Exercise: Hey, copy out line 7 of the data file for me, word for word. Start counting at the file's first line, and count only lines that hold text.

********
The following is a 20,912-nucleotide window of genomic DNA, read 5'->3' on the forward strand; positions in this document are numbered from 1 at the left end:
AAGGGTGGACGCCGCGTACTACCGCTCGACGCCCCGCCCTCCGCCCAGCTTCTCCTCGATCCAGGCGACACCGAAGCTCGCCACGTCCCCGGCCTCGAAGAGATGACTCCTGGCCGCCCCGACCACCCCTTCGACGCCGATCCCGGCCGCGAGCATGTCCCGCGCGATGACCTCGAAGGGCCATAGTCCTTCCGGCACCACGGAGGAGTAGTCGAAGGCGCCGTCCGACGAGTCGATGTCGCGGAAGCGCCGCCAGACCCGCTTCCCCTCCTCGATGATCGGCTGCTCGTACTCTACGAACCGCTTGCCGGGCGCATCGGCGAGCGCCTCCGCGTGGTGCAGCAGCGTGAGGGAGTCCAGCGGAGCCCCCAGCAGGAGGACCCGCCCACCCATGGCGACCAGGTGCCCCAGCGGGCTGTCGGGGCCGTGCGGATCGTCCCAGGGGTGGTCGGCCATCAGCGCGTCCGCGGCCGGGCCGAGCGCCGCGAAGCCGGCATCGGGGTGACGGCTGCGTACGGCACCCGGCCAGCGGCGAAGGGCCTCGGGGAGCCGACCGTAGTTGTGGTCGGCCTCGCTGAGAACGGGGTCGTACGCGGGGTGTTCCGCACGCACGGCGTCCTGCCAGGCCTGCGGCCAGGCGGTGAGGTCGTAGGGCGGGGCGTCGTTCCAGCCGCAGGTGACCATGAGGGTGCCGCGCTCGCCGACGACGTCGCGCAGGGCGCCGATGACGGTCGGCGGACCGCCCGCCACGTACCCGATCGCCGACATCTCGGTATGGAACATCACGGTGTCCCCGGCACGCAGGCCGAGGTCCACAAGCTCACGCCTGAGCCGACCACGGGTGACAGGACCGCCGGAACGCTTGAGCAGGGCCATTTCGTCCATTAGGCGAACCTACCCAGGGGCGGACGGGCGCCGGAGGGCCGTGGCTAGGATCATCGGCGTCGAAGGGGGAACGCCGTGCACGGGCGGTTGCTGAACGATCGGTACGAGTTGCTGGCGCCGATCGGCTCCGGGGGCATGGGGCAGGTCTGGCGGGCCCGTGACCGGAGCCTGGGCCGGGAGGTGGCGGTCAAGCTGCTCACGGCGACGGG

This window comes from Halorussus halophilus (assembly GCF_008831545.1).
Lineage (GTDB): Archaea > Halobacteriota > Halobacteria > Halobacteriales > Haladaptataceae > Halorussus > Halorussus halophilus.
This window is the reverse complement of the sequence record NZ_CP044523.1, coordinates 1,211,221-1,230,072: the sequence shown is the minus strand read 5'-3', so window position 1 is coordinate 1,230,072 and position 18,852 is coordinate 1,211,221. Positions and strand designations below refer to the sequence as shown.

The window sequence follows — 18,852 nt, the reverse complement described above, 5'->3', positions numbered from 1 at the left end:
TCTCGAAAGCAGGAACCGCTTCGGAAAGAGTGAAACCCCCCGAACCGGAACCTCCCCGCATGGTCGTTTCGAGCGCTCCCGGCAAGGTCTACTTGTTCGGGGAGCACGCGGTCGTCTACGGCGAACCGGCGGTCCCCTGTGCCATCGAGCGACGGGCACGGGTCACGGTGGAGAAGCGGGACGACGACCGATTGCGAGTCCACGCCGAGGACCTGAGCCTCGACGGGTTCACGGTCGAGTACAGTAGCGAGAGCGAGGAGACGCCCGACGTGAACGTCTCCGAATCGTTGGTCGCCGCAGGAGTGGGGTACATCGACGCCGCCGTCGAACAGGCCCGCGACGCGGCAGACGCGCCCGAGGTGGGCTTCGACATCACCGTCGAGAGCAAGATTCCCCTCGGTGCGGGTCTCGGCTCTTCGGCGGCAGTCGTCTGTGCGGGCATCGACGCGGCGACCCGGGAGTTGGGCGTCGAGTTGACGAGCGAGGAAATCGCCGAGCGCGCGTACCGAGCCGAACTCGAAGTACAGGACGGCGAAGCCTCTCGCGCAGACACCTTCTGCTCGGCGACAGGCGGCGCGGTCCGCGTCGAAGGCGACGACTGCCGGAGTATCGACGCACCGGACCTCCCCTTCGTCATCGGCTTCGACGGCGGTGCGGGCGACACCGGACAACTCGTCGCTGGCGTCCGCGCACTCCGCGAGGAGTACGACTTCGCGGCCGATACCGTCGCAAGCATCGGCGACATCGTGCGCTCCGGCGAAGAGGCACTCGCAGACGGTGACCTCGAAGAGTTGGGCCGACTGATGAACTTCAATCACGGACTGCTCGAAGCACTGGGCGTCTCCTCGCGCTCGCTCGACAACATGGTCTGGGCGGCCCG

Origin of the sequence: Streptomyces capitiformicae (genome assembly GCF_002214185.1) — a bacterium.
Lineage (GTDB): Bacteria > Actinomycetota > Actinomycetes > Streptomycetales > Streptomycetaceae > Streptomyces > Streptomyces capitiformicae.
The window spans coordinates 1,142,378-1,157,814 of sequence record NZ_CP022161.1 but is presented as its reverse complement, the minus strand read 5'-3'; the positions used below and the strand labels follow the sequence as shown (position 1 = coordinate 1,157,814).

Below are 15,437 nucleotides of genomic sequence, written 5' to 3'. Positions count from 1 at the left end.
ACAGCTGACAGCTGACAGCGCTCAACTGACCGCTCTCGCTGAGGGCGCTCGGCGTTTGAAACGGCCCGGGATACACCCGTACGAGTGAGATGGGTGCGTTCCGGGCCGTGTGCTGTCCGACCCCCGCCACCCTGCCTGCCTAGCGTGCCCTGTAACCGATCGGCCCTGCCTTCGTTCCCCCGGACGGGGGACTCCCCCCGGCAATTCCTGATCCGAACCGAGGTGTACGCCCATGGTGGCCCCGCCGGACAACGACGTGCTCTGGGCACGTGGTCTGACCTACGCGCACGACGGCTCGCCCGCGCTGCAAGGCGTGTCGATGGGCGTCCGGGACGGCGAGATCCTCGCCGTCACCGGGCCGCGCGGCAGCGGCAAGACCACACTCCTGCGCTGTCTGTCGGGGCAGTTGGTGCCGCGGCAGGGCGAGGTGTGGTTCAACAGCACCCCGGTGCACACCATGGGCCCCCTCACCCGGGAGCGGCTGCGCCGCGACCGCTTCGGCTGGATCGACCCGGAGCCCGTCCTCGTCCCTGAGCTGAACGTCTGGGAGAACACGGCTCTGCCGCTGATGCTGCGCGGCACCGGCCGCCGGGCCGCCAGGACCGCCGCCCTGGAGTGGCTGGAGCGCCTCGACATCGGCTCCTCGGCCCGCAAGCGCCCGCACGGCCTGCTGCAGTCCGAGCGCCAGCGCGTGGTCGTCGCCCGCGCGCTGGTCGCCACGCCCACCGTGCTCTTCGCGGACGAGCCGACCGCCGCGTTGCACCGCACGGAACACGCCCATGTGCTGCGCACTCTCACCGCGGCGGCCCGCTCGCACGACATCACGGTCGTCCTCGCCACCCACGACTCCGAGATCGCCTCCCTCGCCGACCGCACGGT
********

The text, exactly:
TCTCGAAAGCAGGAACCGCTTCGGAAAGAGTGAAACCCCCCGAACCGGAACCTCCCCGCATGGTCGTTTCGAGCGCTCCCGGCAAGGTCTACTTGTTCGGGGAGCACGCGGTCGTCTACGGCGAACCGGCGGTCCCCTGTGCCATCGAGCGACGGGCACGGGTCACGGTGGAGAAGCGGGACGACGACCGATTGCGAGTCCACGCCGAGGACCTGAGCCTCGACGGGTTCACGGTCGAGTACAGTAGCGAGAGCGAGGAGACGCCCGACGTGAACGTCTCCGAATCGTTGGTCGCCGCAGGAGTGGGGTACATCGACGCCGCCGTCGAACAGGCCCGCGACGCGGCAGACGCGCCCGAGGTGGGCTTCGACATCACCGTCGAGAGCAAGATTCCCCTCGGTGCGGGTCTCGGCTCTTCGGCGGCAGTCGTCTGTGCGGGCATCGACGCGGCGACCCGGGAGTTGGGCGTCGAGTTGACGAGCGAGGAAATCGCCGAGCGCGCGTACCGAGCCGAACTCGAAGTACAGGACGGCGAAGCCTCTCGCGCAGACACCTTCTGCTCGGCGACAGGCGGCGCGGTCCGCGTCGAAGGCGACGACTGCCGGAGTATCGACGCACCGGACCTCCCCTTCGTCATCGGCTTCGACGGCGGTGCGGGCGACACCGGACAACTCGTCGCTGGCGTCCGCGCACTCCGCGAGGAGTACGACTTCGCGGCCGATACCGTCGCAAGCATCGGCGACATCGTGCGCTCCGGCGAAGAGGCACTCGCAGACGGTGACCTCGAAGAGTTGGGCCGACTGATGAACTTCAATCACGGACTGCTCGAAGCACTGGGCGTCTCCTCGCGCTCGCTCGACAACATGGTCTGGGCGGCCCG